Should you be taking an antiviral medication like Tamiflu to prevent the flu when your loved one is sick?
It’s hard to watch a child or spouse suffer through flu symptoms like fever, aches, chills and headache. While you may be happy to bring your loved one soup or pick up the tissues, you may also be wondering how you’re going to stay well surrounded by all those germs.
Maybe he or she is on Tamiflu, an antiviral medication, to treat the flu. Should you be taking medicine to prevent catching the flu — or to get an early start on fighting it off — since you’re likely to be exposed to the flu while your loved one is sick?
Should I take an antiviral like Tamiflu to prevent the flu?
Not necessarily, according to Rachel Alexander, APRN, nurse practitioner with Norton eCare.
Norton Healthcare primary care physicians and advanced practice providers offer flu care throughout Louisville and Southern Indiana.
“In general, the Centers for Disease Control and Prevention (CDC) does not recommend taking an antiviral like Tamiflu for seasonal or pre-exposure prevention,” Rachel said. “However, antiviral medications can be considered to prevent the flu in certain situations.”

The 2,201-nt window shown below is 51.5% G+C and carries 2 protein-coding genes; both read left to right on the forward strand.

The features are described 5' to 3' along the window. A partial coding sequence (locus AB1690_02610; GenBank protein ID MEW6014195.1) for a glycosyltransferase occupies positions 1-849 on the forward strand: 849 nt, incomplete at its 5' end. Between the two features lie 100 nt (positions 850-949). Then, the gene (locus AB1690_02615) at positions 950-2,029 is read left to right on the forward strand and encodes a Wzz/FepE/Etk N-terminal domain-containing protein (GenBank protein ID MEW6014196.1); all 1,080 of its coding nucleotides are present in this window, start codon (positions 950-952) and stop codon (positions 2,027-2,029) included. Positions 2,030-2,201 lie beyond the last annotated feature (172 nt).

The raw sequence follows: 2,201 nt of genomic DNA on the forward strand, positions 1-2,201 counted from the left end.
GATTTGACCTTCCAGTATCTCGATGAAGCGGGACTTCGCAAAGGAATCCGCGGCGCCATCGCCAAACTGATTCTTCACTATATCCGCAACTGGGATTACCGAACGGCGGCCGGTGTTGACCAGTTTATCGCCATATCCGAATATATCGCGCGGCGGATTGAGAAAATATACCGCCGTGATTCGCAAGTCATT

According to Rachel, a health care provider may consider prescribing an antiviral medication if a person is exposed to someone with the flu and:
- Is at high risk for complications from the flu and is exposed to the flu during the first two weeks following a flu vaccination
- Is at high risk for complications from the flu and cannot receive the flu vaccine
- Has severe immune deficiencies or may not respond to the flu vaccine, such as people receiving immunosuppressive medications
“Patients who do receive an antiviral medication in those situations should seek medical attention as soon as they develop a respiratory illness that could be the flu,” Rachel said.
Preventing the flu when caring for people with the flu
If you’re not at high risk for developing complications from the flu, how do you stay well when caring for someone with the flu? Rachel has some recommendations.
- Avoid being face to face with the sick person. If possible, it is best to spend the least amount of time in close contact with a sick person.
- When holding sick children, place their chin on your shoulder so they will not cough in your face.
- Wash your hands often and as soon as you’ve had contact with the sick person, and after handling their tissues or laundry.
- If soap and water are not available, use an alcohol-based hand sanitizer.